Urban Institute experts weigh in on current social and economic policy issues.The Folly of the Debt Ceiling Posted: October 24, 2013
The United States is starting down the road of third-world budgeting practices in a fiscal mess of its own making, warned Institute fellow Rudolph Penner in this commentary for CNNMoney.com before the debt-ceiling debacle.
Private Equity Is a Business: Sun Capital and Beyond Posted: September 24, 2013
Private equity has grown exponentially: it now controls and operates a large number of the companies in our economy. But private equity is just that: private. Its operations are confidential and difficult to parse. This article attempts to demystify the business of private equity. It also describes the unanimous decision by the 1st Circuit that a private equity fund is a trade or business for purposes of ERISA. Finally, the article discusses the tax implications of "trade or business" status for private equity funds and recommends further guidance from Treasury.
Employer Penalties Do Not Drive Coverage
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On July 2nd, the Obama administration announced a 1-year delay in the implementation of employer penalties associated with large employers (50 or more workers) who do not offer affordable coverage to their full-time workers (30 or more hours per week). Our prior analyses show these penalties are not the driving force behind the ACA's coverage expansions. Nor are the penalties a significant source of federal revenue. Contrary to some initial reactions, the employer responsibility requirement is not a critical factor in meeting the goals of the law.
Taxing Private Equity Funds and Their Partners: A Debate on Current Law Posted: June 25, 2013
The following is the text of a debate that occurred between Rosenthal and Needham at the May meeting of the American Bar Association Section of Taxation in Washington regarding the proper tax treatment of private equity funds and their partners under current law. The introduction should be attributed solely to Rosenthal. The views expressed by Rosenthal are his own and do not necessarily reflect the views of the Tax Policy Center, the Urban Institute, or the Brookings Institution. The text of the debate has been edited for purposes of clarity and print.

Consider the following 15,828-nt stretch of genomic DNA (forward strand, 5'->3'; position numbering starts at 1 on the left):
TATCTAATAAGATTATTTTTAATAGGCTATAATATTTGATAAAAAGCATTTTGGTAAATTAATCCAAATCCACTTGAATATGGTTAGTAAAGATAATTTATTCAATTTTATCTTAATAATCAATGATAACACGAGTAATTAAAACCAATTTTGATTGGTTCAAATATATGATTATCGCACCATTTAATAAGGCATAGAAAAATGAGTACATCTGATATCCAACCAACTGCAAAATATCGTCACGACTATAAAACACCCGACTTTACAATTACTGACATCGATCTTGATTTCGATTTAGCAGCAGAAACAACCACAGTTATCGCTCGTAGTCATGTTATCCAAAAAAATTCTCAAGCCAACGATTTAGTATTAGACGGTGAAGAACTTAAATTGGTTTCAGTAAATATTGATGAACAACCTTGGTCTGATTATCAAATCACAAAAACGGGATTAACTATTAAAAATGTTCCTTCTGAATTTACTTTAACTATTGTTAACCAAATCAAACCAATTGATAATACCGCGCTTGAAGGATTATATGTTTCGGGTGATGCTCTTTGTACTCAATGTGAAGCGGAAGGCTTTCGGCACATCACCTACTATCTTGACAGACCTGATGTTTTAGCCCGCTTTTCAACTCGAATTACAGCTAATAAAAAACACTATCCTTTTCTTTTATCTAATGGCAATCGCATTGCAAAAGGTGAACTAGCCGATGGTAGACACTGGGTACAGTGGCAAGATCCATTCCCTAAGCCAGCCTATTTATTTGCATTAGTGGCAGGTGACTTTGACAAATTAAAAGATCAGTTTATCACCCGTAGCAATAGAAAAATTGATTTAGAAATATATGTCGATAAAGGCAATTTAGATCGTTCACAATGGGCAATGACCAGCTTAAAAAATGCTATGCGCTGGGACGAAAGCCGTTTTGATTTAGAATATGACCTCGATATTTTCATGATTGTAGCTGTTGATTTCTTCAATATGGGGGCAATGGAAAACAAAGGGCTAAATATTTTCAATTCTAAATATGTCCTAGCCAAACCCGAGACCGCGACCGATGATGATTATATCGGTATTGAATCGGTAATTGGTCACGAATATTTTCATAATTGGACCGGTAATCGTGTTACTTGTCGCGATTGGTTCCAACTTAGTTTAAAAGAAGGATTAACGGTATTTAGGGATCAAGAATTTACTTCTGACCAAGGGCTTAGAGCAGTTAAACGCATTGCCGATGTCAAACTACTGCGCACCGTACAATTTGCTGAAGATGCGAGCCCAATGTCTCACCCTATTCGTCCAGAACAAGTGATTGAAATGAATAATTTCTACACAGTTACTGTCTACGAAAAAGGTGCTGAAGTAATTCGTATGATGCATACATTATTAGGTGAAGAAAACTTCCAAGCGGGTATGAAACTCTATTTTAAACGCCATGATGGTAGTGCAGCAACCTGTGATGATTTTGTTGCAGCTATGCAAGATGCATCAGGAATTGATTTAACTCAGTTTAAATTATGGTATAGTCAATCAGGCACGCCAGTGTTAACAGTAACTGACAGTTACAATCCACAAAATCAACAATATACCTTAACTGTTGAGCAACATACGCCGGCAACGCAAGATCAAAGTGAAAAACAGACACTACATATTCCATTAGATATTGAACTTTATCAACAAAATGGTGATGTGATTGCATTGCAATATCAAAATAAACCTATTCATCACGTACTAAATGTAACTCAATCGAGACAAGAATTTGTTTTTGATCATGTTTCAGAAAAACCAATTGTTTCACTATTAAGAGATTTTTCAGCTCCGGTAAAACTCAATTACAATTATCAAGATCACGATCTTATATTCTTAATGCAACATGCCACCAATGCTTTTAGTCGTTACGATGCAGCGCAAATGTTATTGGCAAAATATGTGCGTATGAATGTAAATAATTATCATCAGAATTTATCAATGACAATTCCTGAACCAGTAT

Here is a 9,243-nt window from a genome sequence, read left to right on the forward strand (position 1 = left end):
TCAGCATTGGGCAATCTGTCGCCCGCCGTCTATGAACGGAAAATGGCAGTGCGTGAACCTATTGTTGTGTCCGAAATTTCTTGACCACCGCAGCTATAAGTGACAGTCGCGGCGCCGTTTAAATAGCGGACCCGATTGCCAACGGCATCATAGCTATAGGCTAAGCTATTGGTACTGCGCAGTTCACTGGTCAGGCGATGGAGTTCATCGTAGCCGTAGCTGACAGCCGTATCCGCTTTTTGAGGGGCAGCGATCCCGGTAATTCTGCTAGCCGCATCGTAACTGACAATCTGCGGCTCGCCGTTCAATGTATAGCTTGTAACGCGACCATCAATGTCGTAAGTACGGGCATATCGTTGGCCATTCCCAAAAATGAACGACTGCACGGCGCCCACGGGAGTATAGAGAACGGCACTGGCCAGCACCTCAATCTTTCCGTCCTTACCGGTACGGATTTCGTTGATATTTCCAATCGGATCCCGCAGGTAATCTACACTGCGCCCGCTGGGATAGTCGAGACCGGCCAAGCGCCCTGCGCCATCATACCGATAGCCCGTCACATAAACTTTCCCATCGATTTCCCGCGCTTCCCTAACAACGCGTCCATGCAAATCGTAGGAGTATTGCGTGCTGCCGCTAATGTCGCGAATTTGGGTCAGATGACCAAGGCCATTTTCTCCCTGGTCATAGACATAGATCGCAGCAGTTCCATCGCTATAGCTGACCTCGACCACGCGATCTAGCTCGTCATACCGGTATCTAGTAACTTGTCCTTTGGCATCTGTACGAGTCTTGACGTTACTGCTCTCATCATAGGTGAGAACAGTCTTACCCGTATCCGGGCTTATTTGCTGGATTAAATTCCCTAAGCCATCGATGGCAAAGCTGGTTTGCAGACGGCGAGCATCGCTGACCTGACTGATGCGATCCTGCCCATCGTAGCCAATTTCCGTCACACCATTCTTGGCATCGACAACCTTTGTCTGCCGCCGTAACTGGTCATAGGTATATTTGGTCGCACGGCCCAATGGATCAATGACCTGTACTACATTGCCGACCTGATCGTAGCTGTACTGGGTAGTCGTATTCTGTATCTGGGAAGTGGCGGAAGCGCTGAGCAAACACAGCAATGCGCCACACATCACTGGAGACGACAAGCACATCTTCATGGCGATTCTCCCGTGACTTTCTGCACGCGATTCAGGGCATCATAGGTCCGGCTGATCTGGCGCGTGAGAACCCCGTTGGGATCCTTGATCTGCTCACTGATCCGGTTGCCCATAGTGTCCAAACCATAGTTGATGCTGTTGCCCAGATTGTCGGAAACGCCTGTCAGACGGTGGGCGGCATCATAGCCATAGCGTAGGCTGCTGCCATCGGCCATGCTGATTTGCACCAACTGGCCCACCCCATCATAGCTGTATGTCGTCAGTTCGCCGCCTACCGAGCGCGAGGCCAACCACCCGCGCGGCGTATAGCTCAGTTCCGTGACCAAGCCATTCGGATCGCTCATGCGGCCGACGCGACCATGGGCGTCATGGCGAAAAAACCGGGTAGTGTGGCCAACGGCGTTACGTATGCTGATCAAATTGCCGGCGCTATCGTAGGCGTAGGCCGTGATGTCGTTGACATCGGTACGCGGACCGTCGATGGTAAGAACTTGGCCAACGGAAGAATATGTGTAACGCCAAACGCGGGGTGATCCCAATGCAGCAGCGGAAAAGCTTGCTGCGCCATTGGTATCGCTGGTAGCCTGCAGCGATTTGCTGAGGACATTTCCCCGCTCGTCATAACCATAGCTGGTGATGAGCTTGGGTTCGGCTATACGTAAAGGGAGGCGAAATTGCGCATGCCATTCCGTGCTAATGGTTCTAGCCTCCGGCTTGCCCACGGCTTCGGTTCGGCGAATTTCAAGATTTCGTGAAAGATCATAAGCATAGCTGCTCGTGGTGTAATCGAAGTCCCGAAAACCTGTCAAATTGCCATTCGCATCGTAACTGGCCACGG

Finding Just the Right Tax Rate Posted: May 22, 2013
In a contribution to the New York Times' Room for Debate, Kim Rueben argues if the tax rate for marijuana is too high, people will continue to buy weed from the guy on the street. However, setting the tax rate too low leaves revenue on the table and use might boom.
Apprenticeships Could Help U.S. Workers Gain a Competitive Edge
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In this Washington Post commentary, Robert Lerman and Stuart Eizenstat argue that the U.S. manufacturing sector is poised for a comeback, but faces serious workforce challenges. To avoid squandering the opportunity to sustain a manufacturing resurgence, the U.S. must match the quality and quantity of skills training achieved in many other countries. One way to do this is a 21st-century apprenticeship program. By training youth and adults through a combined work-based learning and classroom instruction program leading to a recognized and valued occupational credential, apprenticeships can increase employment, while insuring a close match between the skills learned and the skills required.
Poverty in America: How We Can Help Families Posted: May 08, 2013
In this commentary for BlogHer.com, Urban Institute fellow Olivia Golden discusses a two-generation policy agenda that can help promote young children's development and low-wage workers' economic stability, which should start with a national focus on the first year of life.
Taxing Private Equity Funds as Corporate 'Developers' Posted: January 21, 2013
Private equity funds manage vast amounts of money: $2.5 trillion in 2010, much more than the $100 billion in 1994. They earn immense profits, largely from selling the stock of acquired and improved companies. This article focuses on the character of the funds' profits. It recommends that the IRS write new regulations to treat the funds' profits as ordinary income in light of the law, Congress's original intent, and tax policy.
Is the Trillion-Dollar Platinum Coin Clever or Insane? Posted: January 09, 2013
In a contribution to CNNMoney, Donald Marron argues that minting a $1 trillion platinum coin if Congress refuses to raise the debt ceiling sounds crazy. But it might actually work if done in smaller denominations.
One Policy Change, Please: Remove the Fiscal Cliff Scenario Posted: December 17, 2012
The president must call congressional leaders and top members of the major taxing and spending committees to a summit that agrees to enough deficit reduction to stabilize the debt-to-GDP ratio by 2024, Rudolph Penner declares in a commentary in The International Economy journal.